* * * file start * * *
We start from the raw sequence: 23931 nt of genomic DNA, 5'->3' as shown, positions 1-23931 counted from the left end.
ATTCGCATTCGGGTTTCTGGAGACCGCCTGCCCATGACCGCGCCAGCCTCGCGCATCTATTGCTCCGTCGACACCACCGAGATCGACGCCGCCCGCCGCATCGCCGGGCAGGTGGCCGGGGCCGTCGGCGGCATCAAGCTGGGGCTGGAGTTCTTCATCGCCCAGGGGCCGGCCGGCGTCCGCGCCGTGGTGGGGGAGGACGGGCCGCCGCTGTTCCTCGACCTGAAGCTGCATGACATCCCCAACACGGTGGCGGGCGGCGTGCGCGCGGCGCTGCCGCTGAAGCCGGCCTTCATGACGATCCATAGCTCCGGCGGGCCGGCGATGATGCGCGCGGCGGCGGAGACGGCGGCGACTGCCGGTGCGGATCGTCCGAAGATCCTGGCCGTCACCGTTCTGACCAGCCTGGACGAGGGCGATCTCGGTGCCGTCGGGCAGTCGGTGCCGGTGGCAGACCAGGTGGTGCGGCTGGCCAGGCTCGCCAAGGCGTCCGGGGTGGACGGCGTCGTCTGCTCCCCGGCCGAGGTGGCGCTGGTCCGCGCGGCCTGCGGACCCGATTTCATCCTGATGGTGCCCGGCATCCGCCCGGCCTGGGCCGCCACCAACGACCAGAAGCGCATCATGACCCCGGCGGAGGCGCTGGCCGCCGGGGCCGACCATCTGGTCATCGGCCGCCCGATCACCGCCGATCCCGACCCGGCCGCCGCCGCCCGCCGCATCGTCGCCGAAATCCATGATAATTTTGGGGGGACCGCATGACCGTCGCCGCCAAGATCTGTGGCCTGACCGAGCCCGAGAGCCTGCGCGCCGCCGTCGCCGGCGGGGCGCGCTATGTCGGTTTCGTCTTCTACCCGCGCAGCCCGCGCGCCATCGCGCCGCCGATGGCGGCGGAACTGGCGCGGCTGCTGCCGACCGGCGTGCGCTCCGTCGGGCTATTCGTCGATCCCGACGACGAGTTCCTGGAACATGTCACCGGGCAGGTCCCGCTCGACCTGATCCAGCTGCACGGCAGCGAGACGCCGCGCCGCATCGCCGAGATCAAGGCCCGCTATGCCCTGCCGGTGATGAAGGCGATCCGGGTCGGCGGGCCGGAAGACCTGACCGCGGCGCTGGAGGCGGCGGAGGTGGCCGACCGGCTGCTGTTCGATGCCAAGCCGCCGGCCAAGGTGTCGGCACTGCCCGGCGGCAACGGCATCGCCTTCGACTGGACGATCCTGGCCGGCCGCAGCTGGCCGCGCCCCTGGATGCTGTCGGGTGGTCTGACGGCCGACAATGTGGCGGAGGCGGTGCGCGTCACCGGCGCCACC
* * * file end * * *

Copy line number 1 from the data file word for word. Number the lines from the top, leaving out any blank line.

We start from the raw sequence: 23931 nt of genomic DNA, 5'->3' as shown, positions 1-23931 counted from the left end.